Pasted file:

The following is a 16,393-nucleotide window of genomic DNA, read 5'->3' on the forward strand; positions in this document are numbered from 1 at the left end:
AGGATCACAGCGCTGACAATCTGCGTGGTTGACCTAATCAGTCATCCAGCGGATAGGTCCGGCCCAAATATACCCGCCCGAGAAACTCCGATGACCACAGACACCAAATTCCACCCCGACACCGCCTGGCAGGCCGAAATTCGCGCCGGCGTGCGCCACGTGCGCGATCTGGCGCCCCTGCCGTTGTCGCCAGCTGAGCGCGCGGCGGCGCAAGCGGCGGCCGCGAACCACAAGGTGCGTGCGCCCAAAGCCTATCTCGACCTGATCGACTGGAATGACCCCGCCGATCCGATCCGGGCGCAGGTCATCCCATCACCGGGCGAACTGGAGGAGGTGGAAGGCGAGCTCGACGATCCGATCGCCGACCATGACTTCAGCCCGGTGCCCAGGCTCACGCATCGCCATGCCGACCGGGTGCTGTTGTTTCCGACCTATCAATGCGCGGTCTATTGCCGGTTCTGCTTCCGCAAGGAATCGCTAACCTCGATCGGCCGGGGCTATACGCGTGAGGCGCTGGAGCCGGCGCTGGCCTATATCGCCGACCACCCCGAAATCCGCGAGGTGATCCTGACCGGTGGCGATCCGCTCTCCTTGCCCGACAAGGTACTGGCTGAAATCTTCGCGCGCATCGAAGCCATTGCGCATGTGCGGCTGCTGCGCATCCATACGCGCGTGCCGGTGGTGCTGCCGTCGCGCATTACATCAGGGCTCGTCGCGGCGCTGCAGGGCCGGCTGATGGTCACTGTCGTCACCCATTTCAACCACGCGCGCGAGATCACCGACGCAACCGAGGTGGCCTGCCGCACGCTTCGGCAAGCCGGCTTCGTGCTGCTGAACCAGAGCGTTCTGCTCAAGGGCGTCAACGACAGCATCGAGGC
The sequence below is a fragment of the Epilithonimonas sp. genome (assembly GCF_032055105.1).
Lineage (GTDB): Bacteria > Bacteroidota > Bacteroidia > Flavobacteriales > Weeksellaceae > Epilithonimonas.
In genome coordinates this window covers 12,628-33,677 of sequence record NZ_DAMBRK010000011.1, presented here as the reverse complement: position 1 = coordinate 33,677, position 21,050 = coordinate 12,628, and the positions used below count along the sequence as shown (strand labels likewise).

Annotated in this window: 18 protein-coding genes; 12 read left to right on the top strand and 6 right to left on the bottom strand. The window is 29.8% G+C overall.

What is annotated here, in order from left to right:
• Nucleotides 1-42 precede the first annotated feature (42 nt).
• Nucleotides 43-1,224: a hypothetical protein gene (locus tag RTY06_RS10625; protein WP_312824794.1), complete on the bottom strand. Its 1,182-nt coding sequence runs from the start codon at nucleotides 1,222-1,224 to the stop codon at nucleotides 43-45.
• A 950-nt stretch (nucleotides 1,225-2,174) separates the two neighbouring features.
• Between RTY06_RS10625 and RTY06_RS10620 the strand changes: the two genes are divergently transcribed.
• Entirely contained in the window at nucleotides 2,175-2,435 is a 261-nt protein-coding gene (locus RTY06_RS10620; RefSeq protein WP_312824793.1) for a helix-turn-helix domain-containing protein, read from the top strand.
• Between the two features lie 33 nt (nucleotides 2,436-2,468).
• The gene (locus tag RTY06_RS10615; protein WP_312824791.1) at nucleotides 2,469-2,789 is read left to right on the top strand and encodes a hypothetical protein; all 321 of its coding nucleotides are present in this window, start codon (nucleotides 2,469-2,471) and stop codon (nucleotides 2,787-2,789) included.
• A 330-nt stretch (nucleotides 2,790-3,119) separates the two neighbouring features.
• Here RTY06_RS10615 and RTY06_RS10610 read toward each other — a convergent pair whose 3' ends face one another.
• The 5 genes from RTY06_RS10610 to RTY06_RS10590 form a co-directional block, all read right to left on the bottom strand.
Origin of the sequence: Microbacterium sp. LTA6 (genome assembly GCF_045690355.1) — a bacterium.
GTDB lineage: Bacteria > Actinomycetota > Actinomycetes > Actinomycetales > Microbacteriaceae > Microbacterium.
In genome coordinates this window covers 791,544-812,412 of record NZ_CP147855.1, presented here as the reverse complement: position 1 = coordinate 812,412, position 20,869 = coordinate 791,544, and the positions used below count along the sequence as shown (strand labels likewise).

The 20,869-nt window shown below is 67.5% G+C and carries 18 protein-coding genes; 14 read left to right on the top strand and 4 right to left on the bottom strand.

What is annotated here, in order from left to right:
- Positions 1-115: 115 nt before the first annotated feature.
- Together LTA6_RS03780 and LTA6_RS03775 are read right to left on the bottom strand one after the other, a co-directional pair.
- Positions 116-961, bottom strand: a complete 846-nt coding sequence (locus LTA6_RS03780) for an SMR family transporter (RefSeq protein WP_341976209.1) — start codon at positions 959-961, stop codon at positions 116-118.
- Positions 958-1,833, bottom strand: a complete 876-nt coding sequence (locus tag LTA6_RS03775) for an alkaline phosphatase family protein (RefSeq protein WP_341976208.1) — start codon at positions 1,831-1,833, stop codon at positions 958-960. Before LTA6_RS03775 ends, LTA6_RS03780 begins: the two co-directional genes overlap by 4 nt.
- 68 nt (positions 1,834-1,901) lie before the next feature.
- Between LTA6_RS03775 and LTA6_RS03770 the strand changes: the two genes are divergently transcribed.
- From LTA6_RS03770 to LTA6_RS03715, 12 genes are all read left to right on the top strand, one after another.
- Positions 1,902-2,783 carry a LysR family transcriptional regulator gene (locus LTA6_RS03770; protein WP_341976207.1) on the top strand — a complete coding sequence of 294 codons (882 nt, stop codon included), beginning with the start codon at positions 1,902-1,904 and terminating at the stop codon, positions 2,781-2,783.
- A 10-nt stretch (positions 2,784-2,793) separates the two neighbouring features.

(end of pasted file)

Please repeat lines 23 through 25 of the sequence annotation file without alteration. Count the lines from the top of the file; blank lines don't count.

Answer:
- Positions 1-115: 115 nt before the first annotated feature.
- Together LTA6_RS03780 and LTA6_RS03775 are read right to left on the bottom strand one after the other, a co-directional pair.
- Positions 116-961, bottom strand: a complete 846-nt coding sequence (locus LTA6_RS03780) for an SMR family transporter (RefSeq protein WP_341976209.1) — start codon at positions 959-961, stop codon at positions 116-118.